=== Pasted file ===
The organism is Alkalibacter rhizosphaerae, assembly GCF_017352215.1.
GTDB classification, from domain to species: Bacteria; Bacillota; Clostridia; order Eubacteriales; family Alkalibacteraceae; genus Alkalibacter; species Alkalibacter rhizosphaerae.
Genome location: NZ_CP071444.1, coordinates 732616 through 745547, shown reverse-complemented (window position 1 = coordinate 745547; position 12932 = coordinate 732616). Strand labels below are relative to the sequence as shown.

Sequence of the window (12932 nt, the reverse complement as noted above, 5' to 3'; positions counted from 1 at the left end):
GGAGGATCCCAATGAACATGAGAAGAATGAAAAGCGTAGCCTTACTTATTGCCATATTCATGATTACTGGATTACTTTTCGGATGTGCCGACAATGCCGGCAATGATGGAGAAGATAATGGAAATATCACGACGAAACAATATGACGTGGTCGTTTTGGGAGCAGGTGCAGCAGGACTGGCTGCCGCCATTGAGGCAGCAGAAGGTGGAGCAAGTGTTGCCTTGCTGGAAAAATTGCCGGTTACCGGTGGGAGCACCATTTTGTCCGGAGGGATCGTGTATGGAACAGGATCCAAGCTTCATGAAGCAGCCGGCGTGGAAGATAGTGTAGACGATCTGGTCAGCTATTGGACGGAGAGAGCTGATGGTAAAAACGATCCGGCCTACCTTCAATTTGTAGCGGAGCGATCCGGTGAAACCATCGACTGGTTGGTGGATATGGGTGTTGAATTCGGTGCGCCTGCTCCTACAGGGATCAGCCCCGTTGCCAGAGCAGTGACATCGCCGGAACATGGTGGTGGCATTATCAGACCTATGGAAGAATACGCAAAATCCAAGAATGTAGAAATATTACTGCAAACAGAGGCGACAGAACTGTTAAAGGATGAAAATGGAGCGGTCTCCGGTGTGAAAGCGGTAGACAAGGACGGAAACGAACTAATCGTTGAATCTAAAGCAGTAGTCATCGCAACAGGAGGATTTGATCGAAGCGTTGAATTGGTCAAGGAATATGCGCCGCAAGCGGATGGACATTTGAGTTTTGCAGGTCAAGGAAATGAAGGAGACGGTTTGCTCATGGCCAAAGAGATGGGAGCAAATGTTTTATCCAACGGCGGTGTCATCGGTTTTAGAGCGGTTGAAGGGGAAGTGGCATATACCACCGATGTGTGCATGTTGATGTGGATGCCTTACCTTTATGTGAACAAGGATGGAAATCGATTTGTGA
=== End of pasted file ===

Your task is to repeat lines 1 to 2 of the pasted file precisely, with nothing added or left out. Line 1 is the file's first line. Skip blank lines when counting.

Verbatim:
The organism is Alkalibacter rhizosphaerae, assembly GCF_017352215.1.
GTDB classification, from domain to species: Bacteria; Bacillota; Clostridia; order Eubacteriales; family Alkalibacteraceae; genus Alkalibacter; species Alkalibacter rhizosphaerae.